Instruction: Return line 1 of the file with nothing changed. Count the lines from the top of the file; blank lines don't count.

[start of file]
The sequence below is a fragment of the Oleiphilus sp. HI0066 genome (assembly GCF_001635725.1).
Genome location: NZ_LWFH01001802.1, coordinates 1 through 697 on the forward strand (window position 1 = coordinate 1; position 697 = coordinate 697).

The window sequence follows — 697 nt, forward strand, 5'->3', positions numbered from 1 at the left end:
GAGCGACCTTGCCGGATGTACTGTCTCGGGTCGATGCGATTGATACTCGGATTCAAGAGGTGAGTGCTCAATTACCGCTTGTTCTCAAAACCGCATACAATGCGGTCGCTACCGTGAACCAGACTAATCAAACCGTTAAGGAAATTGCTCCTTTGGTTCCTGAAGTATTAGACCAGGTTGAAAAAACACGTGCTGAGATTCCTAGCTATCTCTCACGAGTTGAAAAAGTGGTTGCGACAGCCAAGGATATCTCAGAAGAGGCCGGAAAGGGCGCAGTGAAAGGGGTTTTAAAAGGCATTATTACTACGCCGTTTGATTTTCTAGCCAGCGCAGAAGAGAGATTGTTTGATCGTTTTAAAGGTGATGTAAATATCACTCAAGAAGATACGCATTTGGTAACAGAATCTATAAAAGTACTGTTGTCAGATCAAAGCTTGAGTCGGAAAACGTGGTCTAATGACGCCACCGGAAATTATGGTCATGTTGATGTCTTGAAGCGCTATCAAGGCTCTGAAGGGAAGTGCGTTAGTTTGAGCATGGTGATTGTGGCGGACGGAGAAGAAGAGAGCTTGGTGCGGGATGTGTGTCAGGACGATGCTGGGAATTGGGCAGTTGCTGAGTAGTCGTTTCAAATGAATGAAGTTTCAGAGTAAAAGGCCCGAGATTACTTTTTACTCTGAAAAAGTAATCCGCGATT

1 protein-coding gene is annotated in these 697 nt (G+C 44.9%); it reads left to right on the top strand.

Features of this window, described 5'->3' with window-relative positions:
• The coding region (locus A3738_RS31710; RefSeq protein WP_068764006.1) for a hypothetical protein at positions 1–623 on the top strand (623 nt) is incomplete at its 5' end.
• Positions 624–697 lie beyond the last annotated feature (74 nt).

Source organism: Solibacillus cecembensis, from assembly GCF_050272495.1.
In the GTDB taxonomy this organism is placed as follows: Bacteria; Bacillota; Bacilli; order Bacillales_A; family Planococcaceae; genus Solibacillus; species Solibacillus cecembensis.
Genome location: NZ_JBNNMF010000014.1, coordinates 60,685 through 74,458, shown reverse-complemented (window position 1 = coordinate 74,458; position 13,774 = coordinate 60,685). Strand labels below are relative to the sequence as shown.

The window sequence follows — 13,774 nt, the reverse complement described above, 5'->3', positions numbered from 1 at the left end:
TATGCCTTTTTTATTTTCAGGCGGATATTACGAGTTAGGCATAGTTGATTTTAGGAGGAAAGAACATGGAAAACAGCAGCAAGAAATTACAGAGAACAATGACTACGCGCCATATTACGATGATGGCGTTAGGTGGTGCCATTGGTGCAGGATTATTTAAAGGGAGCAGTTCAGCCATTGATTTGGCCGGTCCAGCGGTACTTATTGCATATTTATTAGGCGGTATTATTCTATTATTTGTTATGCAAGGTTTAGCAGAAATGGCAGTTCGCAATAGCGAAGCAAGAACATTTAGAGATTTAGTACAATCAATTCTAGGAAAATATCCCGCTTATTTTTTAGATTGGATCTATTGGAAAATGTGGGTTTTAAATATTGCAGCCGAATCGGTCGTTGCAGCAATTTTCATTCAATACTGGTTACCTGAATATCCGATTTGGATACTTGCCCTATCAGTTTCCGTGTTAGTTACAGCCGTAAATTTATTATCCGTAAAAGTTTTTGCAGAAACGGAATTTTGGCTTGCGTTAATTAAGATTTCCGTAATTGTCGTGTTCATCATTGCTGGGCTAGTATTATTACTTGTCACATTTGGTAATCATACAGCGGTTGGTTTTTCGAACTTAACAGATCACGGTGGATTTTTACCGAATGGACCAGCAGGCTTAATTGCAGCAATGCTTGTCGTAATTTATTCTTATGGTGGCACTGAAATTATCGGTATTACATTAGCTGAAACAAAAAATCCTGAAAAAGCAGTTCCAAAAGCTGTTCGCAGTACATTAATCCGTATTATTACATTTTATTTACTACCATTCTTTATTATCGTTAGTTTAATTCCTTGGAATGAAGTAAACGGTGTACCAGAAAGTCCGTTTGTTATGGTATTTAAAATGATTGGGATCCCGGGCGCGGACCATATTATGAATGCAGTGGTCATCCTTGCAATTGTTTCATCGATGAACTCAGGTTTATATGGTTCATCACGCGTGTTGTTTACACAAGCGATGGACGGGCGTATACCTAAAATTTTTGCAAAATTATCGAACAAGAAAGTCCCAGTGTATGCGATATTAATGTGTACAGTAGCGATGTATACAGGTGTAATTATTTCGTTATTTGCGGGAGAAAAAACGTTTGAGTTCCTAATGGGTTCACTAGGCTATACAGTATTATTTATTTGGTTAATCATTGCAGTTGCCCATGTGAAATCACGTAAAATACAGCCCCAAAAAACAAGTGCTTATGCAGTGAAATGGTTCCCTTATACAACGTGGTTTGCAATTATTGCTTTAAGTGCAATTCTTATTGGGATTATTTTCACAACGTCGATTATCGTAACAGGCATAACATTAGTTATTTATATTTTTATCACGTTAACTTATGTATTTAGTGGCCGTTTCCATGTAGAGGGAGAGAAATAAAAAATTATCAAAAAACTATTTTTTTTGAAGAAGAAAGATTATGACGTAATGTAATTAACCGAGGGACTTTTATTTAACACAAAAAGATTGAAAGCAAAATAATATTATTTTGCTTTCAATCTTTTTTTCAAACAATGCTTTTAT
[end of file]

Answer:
The sequence below is a fragment of the Oleiphilus sp. HI0066 genome (assembly GCF_001635725.1).